Welcome to The Paper Tide. Here you'll find book reviews and news. Happy reading, go with the tide!

Space  Runners: The Moon Platoon - A Review

Space Runners: The Moon Platoon - A Review

When I picked up Space Runners: The Moon Platoon, I was expecting a light, entertaining Young Adult (YA) read. What I found was something with more depth, and a plot twist that I didn’t see coming. 

In the year 2085, Benny is a young boy who lives in the Drylands. There, he and his caravan scavenge for enough food and water. After the death of his father, he’s thrust into caring for the caravan, his grandmother, and two younger brothers. But after winning a scholarship from the Earth’s most prestigious techy, Elijah West, Benny finds himself headed to the first off-earth resort on the moon, the Lunar Taj. Benny knows the scholarship gives him the opportunity to better life for his family, make new friends, and embark on space adventures. But soon it becomes clear he and the other scholarship winners are in danger, and Benny unveils a secret Elijah West meant to keep hidden. Read a full summary here.



There are two things that made this a fun read: the technology and the characters. I’m not sure if Kraatz has played too many video games or is just a huge Star Wars fan, but either way I’m impressed with the world he created at the Lunar Taj. It’s a fun concept to engage young readers. Teas

The Lunar Taj is a resort, but also a hub for the most advanced technology. The Taj alone has it’s own artificial atmosphere. The most popular of Elijah West’s inventions is the Space Runner. Think classic cars that can be thrown into hyper-drive and defy gravity to hover on earth and in space. Benny is able to experience technology he would never have had the opportunity to otherwise. I don’t want to divulge too much about Kraatz’s imaginative tech in 2085, but it’s one I would love to take part in. He’s created an engaging world for the techy, gamer, and space lover.

Four main characters make up the Space Runner gang, and one comedic supporting character. Our main, of course is Benny. The first thing we learn about Benny is not only that he’s poor, but coming from the Drylands he’s also an outcast. This drastically sets him apart from the other scholarship winners. His background also makes him endearing in the way he appreciates the tech and adventure the Taj has, but also grateful to help his loved ones back on Earth. But our outcast is also a survivalist, which makes him a crucial hero in the end.

Hot Dog has all the sass and girl power for a YA female lead. She’s a girl gamer to the max and learned how to fly a Space Runner from simulations, landing her the best pilot on Earth and the Taj. It was refreshing to have a female lead that isn’t a love interest, and one that the men have to compete against.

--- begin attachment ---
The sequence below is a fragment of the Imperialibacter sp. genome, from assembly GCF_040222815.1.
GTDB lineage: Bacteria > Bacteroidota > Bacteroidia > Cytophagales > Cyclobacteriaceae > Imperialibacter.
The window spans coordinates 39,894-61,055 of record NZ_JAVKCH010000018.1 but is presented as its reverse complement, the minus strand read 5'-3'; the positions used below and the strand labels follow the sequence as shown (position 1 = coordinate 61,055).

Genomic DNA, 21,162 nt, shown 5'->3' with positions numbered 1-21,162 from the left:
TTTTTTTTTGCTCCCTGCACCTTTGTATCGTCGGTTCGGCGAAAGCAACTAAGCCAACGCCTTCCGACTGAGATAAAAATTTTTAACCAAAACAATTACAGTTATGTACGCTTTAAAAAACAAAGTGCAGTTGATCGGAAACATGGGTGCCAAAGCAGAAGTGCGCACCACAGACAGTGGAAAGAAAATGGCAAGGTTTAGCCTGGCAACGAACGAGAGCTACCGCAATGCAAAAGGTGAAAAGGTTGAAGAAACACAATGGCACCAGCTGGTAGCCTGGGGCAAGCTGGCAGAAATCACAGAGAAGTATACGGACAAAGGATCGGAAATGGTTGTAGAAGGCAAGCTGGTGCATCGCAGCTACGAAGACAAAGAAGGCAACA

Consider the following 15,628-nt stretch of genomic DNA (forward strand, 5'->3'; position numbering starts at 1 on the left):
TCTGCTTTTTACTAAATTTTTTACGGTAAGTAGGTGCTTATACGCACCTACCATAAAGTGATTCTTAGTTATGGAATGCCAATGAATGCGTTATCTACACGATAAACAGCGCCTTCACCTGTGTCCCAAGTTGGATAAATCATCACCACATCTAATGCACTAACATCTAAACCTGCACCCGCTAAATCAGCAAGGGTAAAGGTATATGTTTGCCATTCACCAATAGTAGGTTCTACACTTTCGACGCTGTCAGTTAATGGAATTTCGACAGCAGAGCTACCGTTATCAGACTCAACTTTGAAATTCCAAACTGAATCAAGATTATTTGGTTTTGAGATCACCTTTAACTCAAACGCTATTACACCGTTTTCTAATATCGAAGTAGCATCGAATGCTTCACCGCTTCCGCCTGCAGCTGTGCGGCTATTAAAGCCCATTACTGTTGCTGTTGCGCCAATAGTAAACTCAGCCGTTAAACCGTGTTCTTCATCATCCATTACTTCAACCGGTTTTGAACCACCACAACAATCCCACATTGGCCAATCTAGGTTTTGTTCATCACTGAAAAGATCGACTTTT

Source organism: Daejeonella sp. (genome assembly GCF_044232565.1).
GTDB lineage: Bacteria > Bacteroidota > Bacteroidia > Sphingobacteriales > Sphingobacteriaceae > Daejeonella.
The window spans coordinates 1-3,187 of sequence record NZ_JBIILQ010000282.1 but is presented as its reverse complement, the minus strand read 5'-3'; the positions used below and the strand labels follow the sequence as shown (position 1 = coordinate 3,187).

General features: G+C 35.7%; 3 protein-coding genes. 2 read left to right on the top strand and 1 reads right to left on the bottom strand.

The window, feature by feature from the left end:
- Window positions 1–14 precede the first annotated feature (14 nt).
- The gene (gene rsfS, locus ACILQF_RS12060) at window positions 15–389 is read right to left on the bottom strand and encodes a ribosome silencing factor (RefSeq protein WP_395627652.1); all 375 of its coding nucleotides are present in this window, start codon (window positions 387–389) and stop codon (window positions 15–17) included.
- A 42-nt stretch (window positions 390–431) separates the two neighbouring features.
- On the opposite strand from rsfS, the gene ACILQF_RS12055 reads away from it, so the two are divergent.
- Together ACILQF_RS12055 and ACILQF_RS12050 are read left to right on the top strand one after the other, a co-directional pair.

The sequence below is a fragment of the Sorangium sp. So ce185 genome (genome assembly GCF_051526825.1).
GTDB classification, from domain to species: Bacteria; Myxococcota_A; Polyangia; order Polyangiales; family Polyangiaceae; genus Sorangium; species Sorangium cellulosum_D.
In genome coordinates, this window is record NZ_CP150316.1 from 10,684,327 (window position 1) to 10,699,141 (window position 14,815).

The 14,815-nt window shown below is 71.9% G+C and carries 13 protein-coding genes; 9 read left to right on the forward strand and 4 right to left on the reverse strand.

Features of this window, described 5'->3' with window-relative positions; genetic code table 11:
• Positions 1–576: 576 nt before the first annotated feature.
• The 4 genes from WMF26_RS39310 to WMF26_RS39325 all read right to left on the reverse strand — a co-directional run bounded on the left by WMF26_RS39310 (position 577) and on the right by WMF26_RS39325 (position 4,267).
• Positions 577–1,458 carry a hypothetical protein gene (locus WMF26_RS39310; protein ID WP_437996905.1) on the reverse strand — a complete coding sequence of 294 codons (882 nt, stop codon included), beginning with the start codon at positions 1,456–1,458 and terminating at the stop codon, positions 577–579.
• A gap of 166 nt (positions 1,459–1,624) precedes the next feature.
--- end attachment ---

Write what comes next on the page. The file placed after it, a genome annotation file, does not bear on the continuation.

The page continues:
Drue is the spoiled kid you hate to love, at first. He’s entitled and arrogant, but his charm keeps him on good terms with the crew. He takes Benny under his wing teaching him the ways of the Taj since he’s been there before, but he ends up taking a few lessons from Benny instead. His character is obnoxious and campy, and offers many humorous lines to the story; in the end, you love to love him.

The final main character is Jasmine, or Jazz, is another admirable female character for young readers. She’s a shy techy, yet her highly logical mind ends up bringing out the leader in her. Ramona is the final supporting character. She’s a computer hacker, with emphasis on the computer. She offers a needed comedic presence in the novel, and even lands a role in my favorite part in the novel.

Overall, it’s a great scifi read for young readers. It would be a great gift for a niece or nephew around 11 to 13 years old, or anyone who loves space. I’m looking forward to book two, which is expected to release in February.

Favorite line (or in this case part):

Page 243

“Before Benny could say anything, the door to the meeting room slid open and Ramona walked in. She chugged the rest of a soda and tossed the can in a basket by the door.”

“Locked up, huh?” she asked, shaking her head. “No stealth. Terrible hackers.”

Yes, I know that isn’t an insightful quote or high action scene, but with what was happening in the novel, with Ramona’s entrance, it made me laugh out loud on a plane. The man across from me looked at me like I was insane.

Keep an eye on The Paper Tide in the next couple of weeks, we have an exciting giveaway coming your way!

-Go with the tide-

Questions for you:

-Do you read YA lit? If so, what series is your favorite?

-What technology do you hope to see available by the year 2085?

Find uncommonly good books at

They Both Die at the End: A Review

They Both Die at the End: A Review

The Handmaid's Tale Review

The Handmaid's Tale Review